Case of Unresolvable IPv4 Addresses in IIS


One of my colleagues at work was struggling with a peculiar problem on his machine. Whenever he tried to access the address of his test project: http://my.project:8080 he was getting connection refused error (my.project points to 127.0.0.1 in the hosts file). The same error appeared when we opened the http://127.0.0.1:8080 address:

chrome-error-localhost

We also tried using his machine IPv4 address with a similar result. Interestingly, we soon found that the [::1]:8080 address was working just fine. Updating the hosts file with the following line:

::1  my.project

solved the localhost issue but the machine IPv4 address was still not working. I started to wonder which part of Windows network stack is misconfigured on the machine. The next section describes the diagnosing steps we have taken. If you are in a hurry, you may skip it and go directly to the solution at the end of the post.

Diagnostics Steps

The first step we took was to diagnose if the IPv4 addresses work on the machine:

> ping 127.0.0.1

Pinging 127.0.0.1 with 32 bytes of data:
Reply from 127.0.0.1: bytes=32 time<1ms TTL=128
Reply from 127.0.0.1: bytes=32 time<1ms TTL=128
Reply from 127.0.0.1: bytes=32 time<1ms TTL=128

Then we used the awesome psping tool from the Sysinternals package to see if the problem also appears out of the browser:

> psping 127.0.0.1:8080

PsPing v2.10 - PsPing - ping, latency, bandwidth measurement utility
Copyright (C) 2012-2016 Mark Russinovich
Sysinternals - www.sysinternals.com

TCP connect to 127.0.0.1:8080:
5 iterations (warmup 1) ping test:
Connecting to 127.0.0.1:8080 (warmup): from 0.0.0.0:20987:
The remote computer refused the network connection.
Connecting to 127.0.0.1:8080: from 0.0.0.0:20988:

As psping was failing too, we just confirmed nothing was listening on the 8080 port at the 127.0.0.1 address. That posed a question if the problem lies in the web server configuration or the Windows settings. We again used psping to verify this (you could use netcat too). We started psping in the listening mode (normally this mode is used for bandwidth tests):

> psping -b -s 127.0.0.1:2222

PsPing v2.10 - PsPing - ping, latency, bandwidth measurement utility
Copyright (C) 2012-2016 Mark Russinovich
Sysinternals - www.sysinternals.com

Type Control-C to exit.
Waiting for TCP connection on 127.0.0.1:2222:

In the other command window we reissued the previous psping test:

> psping 127.0.0.1:8080

PsPing v2.10 - PsPing - ping, latency, bandwidth measurement utility
Copyright (C) 2012-2016 Mark Russinovich
Sysinternals - www.sysinternals.com

TCP connect to 127.0.0.1:8080:
5 iterations (warmup 1) ping test:
Connecting to 127.0.0.1:8080 (warmup): from 127.0.0.1:21127: 0.24ms
Connecting to 127.0.0.1:8080: from 127.0.0.1:21128: 0.55ms
Connecting to 127.0.0.1:8080: from 127.0.0.1:21129: 0.55ms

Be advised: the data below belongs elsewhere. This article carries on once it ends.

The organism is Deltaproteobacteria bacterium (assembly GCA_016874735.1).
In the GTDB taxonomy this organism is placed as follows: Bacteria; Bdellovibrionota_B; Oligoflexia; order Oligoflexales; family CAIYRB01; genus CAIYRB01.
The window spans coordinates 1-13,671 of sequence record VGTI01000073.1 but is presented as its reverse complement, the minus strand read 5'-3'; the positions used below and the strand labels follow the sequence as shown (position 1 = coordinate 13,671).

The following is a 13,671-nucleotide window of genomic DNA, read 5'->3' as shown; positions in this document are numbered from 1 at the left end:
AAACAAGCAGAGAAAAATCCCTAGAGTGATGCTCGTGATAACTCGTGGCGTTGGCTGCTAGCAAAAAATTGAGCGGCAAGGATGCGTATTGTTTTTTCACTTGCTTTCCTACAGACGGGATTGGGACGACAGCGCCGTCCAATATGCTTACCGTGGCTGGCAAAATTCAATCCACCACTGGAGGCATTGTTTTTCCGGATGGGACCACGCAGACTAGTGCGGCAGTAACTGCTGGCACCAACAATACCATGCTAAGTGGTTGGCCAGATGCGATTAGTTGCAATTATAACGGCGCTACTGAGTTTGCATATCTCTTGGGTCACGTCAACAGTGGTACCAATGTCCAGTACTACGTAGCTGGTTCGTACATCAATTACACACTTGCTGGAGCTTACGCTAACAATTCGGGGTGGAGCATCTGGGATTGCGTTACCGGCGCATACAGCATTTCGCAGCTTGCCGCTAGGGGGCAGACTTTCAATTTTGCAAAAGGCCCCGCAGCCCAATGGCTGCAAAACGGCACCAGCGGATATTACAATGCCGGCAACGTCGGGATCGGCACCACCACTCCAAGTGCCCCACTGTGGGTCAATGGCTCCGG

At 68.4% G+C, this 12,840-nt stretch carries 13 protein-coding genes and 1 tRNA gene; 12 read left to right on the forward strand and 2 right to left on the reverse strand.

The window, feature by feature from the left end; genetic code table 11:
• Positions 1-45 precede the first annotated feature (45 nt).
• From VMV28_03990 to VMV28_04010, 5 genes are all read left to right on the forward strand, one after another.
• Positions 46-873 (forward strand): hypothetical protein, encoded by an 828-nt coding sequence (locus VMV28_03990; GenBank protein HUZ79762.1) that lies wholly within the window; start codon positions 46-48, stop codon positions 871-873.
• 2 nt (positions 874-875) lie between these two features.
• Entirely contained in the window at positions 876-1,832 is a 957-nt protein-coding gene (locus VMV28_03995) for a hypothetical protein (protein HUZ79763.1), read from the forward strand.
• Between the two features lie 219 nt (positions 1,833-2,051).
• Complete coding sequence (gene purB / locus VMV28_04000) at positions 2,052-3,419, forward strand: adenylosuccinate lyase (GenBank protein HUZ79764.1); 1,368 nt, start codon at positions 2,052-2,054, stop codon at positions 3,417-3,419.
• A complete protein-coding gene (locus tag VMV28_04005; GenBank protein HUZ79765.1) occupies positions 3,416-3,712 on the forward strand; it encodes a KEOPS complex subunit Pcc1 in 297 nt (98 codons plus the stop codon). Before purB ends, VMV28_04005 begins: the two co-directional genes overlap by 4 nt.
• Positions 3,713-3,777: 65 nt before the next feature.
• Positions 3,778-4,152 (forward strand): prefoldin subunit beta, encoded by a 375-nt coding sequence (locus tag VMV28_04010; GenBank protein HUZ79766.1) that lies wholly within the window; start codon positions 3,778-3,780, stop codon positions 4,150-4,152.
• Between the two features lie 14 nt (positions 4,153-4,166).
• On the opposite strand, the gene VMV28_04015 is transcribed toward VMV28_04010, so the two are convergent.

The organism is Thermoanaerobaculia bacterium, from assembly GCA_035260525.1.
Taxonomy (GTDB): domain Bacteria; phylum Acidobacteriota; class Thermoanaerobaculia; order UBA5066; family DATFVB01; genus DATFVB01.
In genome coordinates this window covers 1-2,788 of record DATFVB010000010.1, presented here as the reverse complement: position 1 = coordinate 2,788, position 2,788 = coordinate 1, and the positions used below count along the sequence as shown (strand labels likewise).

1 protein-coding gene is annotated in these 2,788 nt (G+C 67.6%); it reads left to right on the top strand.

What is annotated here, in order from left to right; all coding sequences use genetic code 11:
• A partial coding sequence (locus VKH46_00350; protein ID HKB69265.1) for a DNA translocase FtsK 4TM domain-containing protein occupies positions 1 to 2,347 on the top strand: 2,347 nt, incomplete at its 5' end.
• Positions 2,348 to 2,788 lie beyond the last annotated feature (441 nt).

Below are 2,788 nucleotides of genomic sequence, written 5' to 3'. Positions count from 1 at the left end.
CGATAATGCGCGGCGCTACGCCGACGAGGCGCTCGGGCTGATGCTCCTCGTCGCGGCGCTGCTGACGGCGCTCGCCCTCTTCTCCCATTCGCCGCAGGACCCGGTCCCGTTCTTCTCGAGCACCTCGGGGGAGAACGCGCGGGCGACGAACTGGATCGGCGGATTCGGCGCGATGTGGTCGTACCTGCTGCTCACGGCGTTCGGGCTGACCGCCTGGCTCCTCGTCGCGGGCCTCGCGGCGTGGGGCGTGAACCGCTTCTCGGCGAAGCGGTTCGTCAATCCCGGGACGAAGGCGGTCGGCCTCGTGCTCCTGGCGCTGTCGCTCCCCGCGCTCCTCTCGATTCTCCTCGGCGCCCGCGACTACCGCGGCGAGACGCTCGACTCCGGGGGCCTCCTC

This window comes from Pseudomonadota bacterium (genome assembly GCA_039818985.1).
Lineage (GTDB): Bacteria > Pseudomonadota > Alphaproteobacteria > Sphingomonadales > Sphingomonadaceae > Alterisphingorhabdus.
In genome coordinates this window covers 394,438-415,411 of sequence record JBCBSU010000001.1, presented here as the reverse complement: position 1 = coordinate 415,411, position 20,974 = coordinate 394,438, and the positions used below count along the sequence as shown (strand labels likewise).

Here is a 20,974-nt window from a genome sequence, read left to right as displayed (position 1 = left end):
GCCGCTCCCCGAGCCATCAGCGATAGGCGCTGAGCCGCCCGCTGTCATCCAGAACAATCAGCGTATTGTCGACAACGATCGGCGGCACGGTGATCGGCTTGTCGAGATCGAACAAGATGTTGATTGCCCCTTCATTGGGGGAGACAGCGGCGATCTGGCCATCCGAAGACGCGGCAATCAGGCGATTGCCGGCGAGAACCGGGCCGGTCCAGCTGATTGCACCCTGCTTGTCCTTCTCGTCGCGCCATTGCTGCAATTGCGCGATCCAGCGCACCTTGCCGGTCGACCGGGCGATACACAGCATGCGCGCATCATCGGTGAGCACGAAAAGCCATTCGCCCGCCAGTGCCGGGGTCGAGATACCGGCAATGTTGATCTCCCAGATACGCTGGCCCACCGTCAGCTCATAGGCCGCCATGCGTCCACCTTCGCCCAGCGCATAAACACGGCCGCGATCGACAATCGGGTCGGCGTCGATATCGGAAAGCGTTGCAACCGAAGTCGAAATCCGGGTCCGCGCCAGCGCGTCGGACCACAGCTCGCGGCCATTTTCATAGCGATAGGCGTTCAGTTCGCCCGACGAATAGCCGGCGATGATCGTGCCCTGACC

It succeeded, which ensured us that we need to search for the solution in the web server settings. In the next step we examined the IIS binding configuration for our site:

<site name="my.project" id="1" serverAutoStart="true">
  <application path="/">
    <virtualDirectory path="/" physicalPath="c:\my.project\" />
  </application>
  <bindings>
    <binding protocol="http" bindingInformation=":8080:" />
  </bindings>
</site>

As you could see the binding is specified for any IP address and any hostname, so it should work.

It is time to get a little bit deeper. IIS and IIS Express depend on the HTTP.SYS driver to serve the HTTP requests. The HTTP.SYS configuration is stored in the registry under the HKEY_LOCAL_MACHINE\SYSTEM\CurrentControlSet\services\HTTP key. We can use the netsh commands in the http context to change some of the properties. One of the commands grabbed our attention: show iplisten. The result of running it was as follows:

> netsh http show iplisten

IP addresses present in the IP listen list:
-------------------------------------------

    ::

The documentation for the iplisten command clearly explains the output:

Lists all IP addresses in the IP listen list. The IP listen list is used to scope the list of addresses to which the HTTP service binds. “0.0.0.0” means any IPv4 address and “::” means any IPv6 address.

Solution

Although IIS binding allowed any IP addresses (both v4 and v6) we found that the HTTP.SYS was accepting only IPv6 addresses. The solution was to add the 0.0.0.0 address to the iplisten settings (clearing the iplisten node should also work):

> netsh http add iplisten 0.0.0.0

IP address successfully added

After restarting IIS, everything went back to normal.

3 thoughts on “Case of Unresolvable IPv4 Addresses in IIS

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